that subsides with rest, shortness of breath, or
pain around or near an organ is cause for concern.
Other warning signs include temporary weakness,
numbness or paralysis on one side of the body;
temporary, sudden vision changes in one or both
eyes; difficulty speaking or difficulty understanding
words; falling for no apparent reason; and nonhealing
wounds of the feet or legs.
“Patients downplay symptoms, but over time
their world actually gets smaller as they make
concessions for their pain,” Dr. Atkinson says. “I
recommend that anyone who is modifying behavior
due to pain seek help from a physician. The odds
are good that the cause is treatable.”
Vascular disease is treatable. The options range
from behavior changes to medical treatment or
“Preventing the problem is undeniably the best
standard of treatment,” says Dr. Streitman. “Quit
smoking. Exercise. Eat healthy foods. Visit your
physician regularly for check-ups. Control your
weight. If you have high blood pressure or diabetes,
follow your physician’s directions. Be compliant.”
“We’ve done a good job of informing people
about heart disease, but we need to build awareness
of vascular problems,” says Dr. Albrecht. “Too
often, our patients assume that their symptoms are
merely a result of the aging process. We need to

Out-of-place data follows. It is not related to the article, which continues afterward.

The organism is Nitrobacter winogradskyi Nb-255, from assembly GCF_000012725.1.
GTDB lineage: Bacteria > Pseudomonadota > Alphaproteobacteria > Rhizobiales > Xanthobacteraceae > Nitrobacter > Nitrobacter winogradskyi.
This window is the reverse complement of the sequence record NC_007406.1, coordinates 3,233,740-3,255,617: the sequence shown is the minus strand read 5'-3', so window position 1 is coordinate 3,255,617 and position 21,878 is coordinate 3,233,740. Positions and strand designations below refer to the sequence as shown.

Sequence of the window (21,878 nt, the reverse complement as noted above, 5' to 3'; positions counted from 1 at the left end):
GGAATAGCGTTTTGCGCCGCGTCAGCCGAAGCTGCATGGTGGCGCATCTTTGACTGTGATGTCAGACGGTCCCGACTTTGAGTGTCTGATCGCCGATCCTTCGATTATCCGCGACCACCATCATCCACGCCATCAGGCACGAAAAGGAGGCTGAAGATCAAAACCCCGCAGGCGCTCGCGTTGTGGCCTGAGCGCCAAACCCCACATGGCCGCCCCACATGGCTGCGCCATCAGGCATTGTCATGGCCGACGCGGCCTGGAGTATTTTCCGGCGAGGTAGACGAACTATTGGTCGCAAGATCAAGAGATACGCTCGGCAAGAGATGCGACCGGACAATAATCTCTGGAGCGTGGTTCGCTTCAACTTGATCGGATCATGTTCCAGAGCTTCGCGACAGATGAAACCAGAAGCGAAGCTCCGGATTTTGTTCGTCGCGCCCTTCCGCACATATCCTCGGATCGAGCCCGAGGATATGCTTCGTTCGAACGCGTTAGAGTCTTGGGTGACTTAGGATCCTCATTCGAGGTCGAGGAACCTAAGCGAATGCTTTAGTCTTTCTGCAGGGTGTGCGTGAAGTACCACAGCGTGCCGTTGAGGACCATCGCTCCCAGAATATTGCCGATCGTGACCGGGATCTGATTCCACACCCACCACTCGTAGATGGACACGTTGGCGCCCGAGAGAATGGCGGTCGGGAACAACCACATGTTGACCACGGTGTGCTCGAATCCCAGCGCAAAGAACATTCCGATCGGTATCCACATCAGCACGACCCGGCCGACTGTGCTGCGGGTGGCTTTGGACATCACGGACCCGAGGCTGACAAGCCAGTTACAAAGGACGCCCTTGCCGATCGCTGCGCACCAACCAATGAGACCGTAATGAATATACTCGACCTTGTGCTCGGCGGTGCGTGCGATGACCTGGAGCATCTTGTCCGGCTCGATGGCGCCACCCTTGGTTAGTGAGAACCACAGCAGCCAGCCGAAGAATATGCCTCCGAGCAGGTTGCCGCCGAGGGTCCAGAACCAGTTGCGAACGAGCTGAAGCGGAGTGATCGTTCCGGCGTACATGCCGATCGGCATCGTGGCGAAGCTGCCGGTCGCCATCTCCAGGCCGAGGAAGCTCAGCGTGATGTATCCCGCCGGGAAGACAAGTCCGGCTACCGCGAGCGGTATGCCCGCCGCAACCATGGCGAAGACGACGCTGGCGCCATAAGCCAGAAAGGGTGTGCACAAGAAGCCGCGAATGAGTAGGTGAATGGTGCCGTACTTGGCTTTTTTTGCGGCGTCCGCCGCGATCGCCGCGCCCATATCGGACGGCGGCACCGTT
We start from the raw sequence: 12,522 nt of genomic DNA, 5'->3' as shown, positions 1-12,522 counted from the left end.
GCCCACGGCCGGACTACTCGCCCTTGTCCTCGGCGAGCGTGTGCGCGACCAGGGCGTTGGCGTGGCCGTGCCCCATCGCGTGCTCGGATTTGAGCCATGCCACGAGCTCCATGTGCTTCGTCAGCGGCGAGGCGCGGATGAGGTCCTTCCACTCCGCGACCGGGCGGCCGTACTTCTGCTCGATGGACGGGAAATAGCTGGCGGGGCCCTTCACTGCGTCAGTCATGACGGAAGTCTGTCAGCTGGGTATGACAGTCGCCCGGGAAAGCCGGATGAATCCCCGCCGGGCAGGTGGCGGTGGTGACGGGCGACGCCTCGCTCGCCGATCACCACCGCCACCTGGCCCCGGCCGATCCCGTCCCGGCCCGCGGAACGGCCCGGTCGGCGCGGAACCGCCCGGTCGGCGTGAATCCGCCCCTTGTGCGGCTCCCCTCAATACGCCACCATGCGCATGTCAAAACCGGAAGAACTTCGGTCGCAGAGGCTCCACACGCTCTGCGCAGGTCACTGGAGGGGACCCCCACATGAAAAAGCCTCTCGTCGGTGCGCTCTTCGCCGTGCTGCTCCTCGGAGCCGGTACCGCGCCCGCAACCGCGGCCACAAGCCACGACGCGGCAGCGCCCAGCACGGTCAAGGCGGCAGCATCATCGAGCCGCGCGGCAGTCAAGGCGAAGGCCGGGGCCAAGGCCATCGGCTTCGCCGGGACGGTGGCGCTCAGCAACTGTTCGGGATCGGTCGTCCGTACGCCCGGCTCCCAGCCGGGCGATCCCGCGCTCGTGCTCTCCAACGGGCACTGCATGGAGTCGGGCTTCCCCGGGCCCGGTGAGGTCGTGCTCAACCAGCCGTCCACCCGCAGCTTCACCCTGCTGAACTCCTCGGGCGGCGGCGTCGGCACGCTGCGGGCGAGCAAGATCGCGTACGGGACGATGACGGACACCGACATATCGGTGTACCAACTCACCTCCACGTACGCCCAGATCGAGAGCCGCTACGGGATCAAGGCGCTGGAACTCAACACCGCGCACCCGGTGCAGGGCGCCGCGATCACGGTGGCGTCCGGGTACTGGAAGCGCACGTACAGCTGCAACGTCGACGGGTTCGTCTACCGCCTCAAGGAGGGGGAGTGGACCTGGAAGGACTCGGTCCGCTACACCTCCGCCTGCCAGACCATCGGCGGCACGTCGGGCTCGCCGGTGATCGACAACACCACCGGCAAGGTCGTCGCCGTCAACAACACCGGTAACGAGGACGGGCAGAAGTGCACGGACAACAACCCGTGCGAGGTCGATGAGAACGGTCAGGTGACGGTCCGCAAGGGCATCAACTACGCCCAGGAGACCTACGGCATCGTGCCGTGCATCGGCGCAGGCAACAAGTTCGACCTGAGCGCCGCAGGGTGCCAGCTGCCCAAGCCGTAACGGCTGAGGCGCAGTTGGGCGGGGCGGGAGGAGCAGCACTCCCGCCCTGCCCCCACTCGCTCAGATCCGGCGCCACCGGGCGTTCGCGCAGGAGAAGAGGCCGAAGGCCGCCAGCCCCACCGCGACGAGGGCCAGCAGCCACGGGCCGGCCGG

encourage them to talk with their physicians before
the symptoms become unbearable or affect quality
of life. Treatments have advanced, and often simple
steps make a huge difference.”
A growing number of non-surgical therapies
are available for patients with vascular disease.
Certain medications can affect plaque build-up
or even thin the blood to enhance circulation.
Balloon angioplasty, vascular stenting, laser therapy
and endoscopic vein ligation are used to open up
blocked veins and arteries.
More complex procedures such as carotid
endarterectomy, lower extremity bypass, aneurysm
repair and varicose vein surgery are also effective
“The risks and outcomes differ from patient
to patient,” Dr. Streitman says. “The decision on
which treatment is best in a particular situation is
an individual one.”
|A walk in the park
For Sue Lang of Aberdeen, a quick